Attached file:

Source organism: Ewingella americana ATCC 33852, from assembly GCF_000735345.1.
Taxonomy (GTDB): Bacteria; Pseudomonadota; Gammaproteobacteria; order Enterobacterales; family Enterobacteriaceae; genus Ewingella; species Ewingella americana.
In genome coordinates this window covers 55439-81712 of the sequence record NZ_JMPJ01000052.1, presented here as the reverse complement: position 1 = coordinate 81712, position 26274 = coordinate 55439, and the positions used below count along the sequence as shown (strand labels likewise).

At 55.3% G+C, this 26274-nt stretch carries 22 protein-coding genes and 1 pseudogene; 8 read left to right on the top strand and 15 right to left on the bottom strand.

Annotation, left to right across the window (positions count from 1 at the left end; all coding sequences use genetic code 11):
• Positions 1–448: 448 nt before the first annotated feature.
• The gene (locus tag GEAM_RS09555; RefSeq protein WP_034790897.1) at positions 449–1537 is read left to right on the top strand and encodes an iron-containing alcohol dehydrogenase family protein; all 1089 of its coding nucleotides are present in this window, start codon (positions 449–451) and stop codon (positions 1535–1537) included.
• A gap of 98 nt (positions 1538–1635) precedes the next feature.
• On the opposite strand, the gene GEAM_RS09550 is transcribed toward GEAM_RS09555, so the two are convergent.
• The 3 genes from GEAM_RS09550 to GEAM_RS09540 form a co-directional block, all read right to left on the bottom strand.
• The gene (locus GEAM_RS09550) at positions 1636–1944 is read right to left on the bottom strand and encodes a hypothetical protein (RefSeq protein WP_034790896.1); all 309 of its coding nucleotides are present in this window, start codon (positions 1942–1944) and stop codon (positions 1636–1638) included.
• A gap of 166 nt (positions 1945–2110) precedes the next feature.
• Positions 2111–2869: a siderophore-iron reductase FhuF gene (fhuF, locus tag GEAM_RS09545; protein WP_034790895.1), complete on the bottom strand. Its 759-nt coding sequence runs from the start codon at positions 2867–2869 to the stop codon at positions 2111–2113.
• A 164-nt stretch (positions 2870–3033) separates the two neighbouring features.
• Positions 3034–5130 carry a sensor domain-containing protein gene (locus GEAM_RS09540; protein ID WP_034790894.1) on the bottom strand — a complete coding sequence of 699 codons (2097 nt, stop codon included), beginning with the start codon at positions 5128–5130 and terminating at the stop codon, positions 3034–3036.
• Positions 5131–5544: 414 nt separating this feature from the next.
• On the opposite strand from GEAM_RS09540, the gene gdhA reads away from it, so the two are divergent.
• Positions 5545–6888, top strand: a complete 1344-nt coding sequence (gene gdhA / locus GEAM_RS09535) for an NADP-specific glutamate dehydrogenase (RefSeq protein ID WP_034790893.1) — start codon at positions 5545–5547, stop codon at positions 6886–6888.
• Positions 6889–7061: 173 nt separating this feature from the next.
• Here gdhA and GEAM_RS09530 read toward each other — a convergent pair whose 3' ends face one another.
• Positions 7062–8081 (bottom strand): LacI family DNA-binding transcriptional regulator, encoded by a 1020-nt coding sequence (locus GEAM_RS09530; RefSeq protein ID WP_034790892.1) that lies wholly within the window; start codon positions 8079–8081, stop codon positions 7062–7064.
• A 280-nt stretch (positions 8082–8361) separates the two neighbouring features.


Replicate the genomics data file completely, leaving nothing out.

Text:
Source organism: Ewingella americana ATCC 33852, from assembly GCF_000735345.1.
Taxonomy (GTDB): Bacteria; Pseudomonadota; Gammaproteobacteria; order Enterobacterales; family Enterobacteriaceae; genus Ewingella; species Ewingella americana.
In genome coordinates this window covers 55439-81712 of the sequence record NZ_JMPJ01000052.1, presented here as the reverse complement: position 1 = coordinate 81712, position 26274 = coordinate 55439, and the positions used below count along the sequence as shown (strand labels likewise).

At 55.3% G+C, this 26274-nt stretch carries 22 protein-coding genes and 1 pseudogene; 8 read left to right on the top strand and 15 right to left on the bottom strand.

Annotation, left to right across the window (positions count from 1 at the left end; all coding sequences use genetic code 11):
• Positions 1–448: 448 nt before the first annotated feature.
• The gene (locus tag GEAM_RS09555; RefSeq protein WP_034790897.1) at positions 449–1537 is read left to right on the top strand and encodes an iron-containing alcohol dehydrogenase family protein; all 1089 of its coding nucleotides are present in this window, start codon (positions 449–451) and stop codon (positions 1535–1537) included.
• A gap of 98 nt (positions 1538–1635) precedes the next feature.
• On the opposite strand, the gene GEAM_RS09550 is transcribed toward GEAM_RS09555, so the two are convergent.
• The 3 genes from GEAM_RS09550 to GEAM_RS09540 form a co-directional block, all read right to left on the bottom strand.
• The gene (locus GEAM_RS09550) at positions 1636–1944 is read right to left on the bottom strand and encodes a hypothetical protein (RefSeq protein WP_034790896.1); all 309 of its coding nucleotides are present in this window, start codon (positions 1942–1944) and stop codon (positions 1636–1638) included.
• A gap of 166 nt (positions 1945–2110) precedes the next feature.
• Positions 2111–2869: a siderophore-iron reductase FhuF gene (fhuF, locus tag GEAM_RS09545; protein WP_034790895.1), complete on the bottom strand. Its 759-nt coding sequence runs from the start codon at positions 2867–2869 to the stop codon at positions 2111–2113.
• A 164-nt stretch (positions 2870–3033) separates the two neighbouring features.
• Positions 3034–5130 carry a sensor domain-containing protein gene (locus GEAM_RS09540; protein ID WP_034790894.1) on the bottom strand — a complete coding sequence of 699 codons (2097 nt, stop codon included), beginning with the start codon at positions 5128–5130 and terminating at the stop codon, positions 3034–3036.
• Positions 5131–5544: 414 nt separating this feature from the next.
• On the opposite strand from GEAM_RS09540, the gene gdhA reads away from it, so the two are divergent.
• Positions 5545–6888, top strand: a complete 1344-nt coding sequence (gene gdhA / locus GEAM_RS09535) for an NADP-specific glutamate dehydrogenase (RefSeq protein ID WP_034790893.1) — start codon at positions 5545–5547, stop codon at positions 6886–6888.
• Positions 6889–7061: 173 nt separating this feature from the next.
• Here gdhA and GEAM_RS09530 read toward each other — a convergent pair whose 3' ends face one another.
• Positions 7062–8081 (bottom strand): LacI family DNA-binding transcriptional regulator, encoded by a 1020-nt coding sequence (locus GEAM_RS09530; RefSeq protein ID WP_034790892.1) that lies wholly within the window; start codon positions 8079–8081, stop codon positions 7062–7064.
• A 280-nt stretch (positions 8082–8361) separates the two neighbouring features.